Tenants see improvements at Houston apartment complex, but call for more long-term solutions

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Thursday, September 1, 2022
Apartment strike team working, but still much to do, advocates say
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An apartment complex in poor living conditions is seeing improvements after a city of Houston strike team came in to turn things around. But advocates say it might not be enough to address issues long-term.

HOUSTON, Texas (KTRK) -- Tenants living at the Timber Ridge Apartments are finally seeing some maintenance and repairs at their complex, after voicing their concerns about deplorable living conditions to the city council in July with advocates from the Texas Organizing Project (TOP).

Jenny Robles is one of the residents who is fed up. She and her family have been living at the complex for three years and she says the laundry list of issues includes rat and bug infestations, squatters, overflowing garbage, lack of utilities, faulty appliances, busted mail rooms, and a crumbling foundation.

"I don't feel safe and I don't feel like we are getting dignified living conditions. I have shared my complaints to the leasing office many times in different ways. They always tell me they are working on it, but we don't see any changes," Robles told ABC13 in Spanish. "I feel powerless, because I can't provide a safe home for kids. I feel that it's my fault because I'm low-income."

Mayor Sylvester Turner ultimately inspected and toured the complex himself with other city leaders on July 26, leading to the formation of a strike team, and gave property managers a 30-day deadline to get their act together or face legal action.

READ ALSO: Houston mayor visits apartment complex in poor condition after residents go off at city hall

This week marked that deadline and since then, tenants and advocates say they've seen significant improvements. But they want to see a more tangible solution from the city.

"I would say it's a small victory. But we need a long-term plan to deal with housing here, not just a 30-day plan. We need a plan to deal with this because this is an ongoing problem that is happening all over Houston," Oscar Thomas, a community organizer for the Texas Organizing Project's Housing Justice Committee, said. "We're encouraged because we know the biggest victory lies on the other side of these small victories."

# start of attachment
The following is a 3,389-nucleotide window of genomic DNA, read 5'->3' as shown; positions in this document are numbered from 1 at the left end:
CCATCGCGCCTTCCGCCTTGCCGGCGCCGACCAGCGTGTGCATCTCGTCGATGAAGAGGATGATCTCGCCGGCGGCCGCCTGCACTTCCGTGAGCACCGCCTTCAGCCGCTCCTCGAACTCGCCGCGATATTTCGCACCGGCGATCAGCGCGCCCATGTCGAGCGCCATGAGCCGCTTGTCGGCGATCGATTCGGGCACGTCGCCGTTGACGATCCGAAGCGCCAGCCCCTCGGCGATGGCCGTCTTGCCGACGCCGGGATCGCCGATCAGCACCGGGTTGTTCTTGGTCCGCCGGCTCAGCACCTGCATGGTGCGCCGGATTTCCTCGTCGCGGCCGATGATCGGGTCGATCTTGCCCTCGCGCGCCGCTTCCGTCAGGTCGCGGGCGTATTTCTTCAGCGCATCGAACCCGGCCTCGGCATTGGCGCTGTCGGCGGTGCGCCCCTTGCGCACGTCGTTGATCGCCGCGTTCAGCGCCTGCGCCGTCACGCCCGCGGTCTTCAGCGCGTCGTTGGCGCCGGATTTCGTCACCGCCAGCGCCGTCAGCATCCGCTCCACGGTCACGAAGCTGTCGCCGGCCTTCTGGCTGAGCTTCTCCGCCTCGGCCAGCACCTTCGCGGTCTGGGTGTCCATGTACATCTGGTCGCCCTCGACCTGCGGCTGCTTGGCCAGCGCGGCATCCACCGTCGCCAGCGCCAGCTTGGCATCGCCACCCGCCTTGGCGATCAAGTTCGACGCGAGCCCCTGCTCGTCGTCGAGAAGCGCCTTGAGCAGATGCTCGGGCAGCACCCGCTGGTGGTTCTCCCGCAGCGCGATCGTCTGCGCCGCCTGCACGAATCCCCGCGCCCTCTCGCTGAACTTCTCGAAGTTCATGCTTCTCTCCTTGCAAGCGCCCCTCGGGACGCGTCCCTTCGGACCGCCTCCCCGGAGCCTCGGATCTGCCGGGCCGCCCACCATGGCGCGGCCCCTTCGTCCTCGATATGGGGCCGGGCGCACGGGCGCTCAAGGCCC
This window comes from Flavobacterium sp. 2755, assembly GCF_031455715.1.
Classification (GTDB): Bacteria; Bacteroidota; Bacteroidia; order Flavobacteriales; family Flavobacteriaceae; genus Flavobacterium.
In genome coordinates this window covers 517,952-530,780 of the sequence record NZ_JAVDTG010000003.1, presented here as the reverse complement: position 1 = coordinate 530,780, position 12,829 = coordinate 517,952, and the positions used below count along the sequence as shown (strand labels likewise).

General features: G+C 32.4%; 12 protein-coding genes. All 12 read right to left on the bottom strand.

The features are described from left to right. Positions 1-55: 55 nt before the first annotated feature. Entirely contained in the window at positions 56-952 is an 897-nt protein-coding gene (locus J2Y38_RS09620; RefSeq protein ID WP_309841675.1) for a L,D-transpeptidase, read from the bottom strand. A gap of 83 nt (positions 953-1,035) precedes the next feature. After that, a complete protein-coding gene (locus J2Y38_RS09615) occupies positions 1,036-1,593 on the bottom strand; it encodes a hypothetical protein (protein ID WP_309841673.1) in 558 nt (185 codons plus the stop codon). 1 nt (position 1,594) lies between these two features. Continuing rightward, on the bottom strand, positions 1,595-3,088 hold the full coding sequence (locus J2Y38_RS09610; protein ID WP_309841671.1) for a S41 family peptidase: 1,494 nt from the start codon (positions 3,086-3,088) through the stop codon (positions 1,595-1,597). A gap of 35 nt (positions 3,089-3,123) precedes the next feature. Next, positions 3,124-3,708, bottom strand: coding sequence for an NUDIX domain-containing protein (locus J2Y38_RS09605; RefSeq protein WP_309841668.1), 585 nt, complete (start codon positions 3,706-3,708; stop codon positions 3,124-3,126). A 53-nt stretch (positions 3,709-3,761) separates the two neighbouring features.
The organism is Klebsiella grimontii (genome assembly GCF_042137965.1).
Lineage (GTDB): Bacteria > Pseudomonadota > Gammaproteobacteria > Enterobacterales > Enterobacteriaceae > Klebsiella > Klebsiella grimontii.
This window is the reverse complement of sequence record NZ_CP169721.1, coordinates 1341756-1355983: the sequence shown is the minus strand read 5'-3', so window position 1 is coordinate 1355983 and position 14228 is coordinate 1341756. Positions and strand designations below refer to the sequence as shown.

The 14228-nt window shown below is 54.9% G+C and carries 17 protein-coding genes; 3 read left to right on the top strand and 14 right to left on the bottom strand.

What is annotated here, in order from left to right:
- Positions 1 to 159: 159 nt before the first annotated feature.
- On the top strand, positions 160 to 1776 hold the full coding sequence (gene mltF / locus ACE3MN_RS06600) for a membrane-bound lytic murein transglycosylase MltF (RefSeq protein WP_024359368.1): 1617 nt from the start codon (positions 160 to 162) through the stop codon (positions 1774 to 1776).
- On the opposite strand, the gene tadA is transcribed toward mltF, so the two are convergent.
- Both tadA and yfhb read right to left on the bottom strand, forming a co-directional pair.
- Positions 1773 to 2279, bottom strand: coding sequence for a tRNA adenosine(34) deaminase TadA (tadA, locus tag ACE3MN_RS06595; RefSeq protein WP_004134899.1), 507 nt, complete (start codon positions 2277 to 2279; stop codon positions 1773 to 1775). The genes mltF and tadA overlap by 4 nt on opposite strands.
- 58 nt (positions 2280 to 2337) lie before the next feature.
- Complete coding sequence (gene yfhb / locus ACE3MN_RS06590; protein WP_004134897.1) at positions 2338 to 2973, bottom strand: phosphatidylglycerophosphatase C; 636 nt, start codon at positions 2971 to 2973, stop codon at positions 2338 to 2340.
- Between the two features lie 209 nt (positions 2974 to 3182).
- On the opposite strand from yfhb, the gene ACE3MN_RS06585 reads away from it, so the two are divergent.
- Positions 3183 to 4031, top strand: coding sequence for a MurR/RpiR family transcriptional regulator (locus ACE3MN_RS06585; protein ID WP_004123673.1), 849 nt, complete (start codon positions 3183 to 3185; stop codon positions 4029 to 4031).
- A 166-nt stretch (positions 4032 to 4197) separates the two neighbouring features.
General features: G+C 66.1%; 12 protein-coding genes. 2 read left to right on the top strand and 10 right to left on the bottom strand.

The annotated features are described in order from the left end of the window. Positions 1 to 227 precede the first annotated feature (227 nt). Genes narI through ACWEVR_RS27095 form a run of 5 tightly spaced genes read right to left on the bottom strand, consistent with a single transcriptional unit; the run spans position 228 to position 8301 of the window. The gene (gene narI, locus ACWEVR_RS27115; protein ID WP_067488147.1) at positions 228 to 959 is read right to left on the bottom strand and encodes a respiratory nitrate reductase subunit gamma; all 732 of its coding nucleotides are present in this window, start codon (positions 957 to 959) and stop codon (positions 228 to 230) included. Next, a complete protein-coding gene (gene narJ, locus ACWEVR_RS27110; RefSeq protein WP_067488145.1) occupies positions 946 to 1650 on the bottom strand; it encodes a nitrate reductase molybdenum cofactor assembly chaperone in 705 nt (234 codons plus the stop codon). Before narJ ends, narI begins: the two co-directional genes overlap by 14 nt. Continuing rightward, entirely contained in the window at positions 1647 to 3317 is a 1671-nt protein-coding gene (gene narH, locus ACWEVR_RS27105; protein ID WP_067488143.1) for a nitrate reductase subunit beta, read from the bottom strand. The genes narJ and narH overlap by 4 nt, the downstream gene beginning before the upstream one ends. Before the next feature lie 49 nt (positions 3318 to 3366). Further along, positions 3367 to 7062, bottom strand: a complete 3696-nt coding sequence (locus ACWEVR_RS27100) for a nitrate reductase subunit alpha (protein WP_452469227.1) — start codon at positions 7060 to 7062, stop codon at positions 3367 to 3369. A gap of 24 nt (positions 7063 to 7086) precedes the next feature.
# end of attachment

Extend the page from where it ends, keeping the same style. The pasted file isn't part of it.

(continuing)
Councilmember Letitita Plummer agrees. She's been pushing her Apartment Inspection Reform (AIR) ordinance for the past year now, which would add eight more dedicated health inspectors in the city. Currently, there are only two. The program would be funded by a $250 fine collected from apartment complexes with multiple violations.

"We are always chasing the issue. We need to get in front of the issue and stop being reactive to everything. We cannot keep doing that. It's time to hold landlords accountable, because there's no enforcement," Plummer said. "How many times do our constituents need to take off work and come to our city council meetings? How many times do we need to be on the news? How many times do we need to be told by activist organizations like TOP about how bad this problem is?"

READ ALSO: More apartment inspections proposed after hundreds of complaints

Plummer says the mayor's strike team is a great start, but she doesn't believe they'll be able to tackle all 2,500 complexes throughout the city with tenant complaints. She's frustrated because she says the initiative is in limbo and she has to wait until mid-September before she can meet with Mayor Turner.

"A lot of these apartment complexes were built in the 1950s, so when they were damaged by Hurricane Harvey, they just dropped down tremendously in terms of habitability," said Plummer. "It's affecting Black and brown communities. It's affecting poor Black and brown communities. It's hugely impacting our Hispanic population, because many of them are undocumented."

The mayor's office shared the following statement with ABC13:

"After tenants from the Timber Ridge Apartments spoke about their concerns at the July 26 Council meeting, the City of Houston took swift action by investigating their complaints on July 27 and ordered the complex to address the issues raised at the Council meeting and other immediate safety concerns at the property. City officials from various departments reinspected the property on August 10 to ensure timely action by Timber Ridge and continue to perform follow-up inspections working in collaboration with Timber Ridge.

On July 29, Mayor Turner created the Multifamily Task Force, including senior leadership from the Mayor's Office, Houston Public Works, Houston Health Department, Houston Fire Department, Houston Police Department, and the City Attorney's Office. This team meets weekly to address elevated concerns against multifamily developments in violation of city ordinances."

The statement did not address inquiries about Plummer's ordinance.

Robles said she's thankful they're finally seeing repairs and maintenance at her complex, but hopes to see a more substantial policy from city leaders to keep property managers and landlords accountable.

"I want changes. I want positive changes," she said in Spanish.

For more information on the process under state law to request repairs, visit the city's website to access Council Member Plummer's informational document. More resources can also be accessed on her Apartment Inspections Reform (AIR) page.

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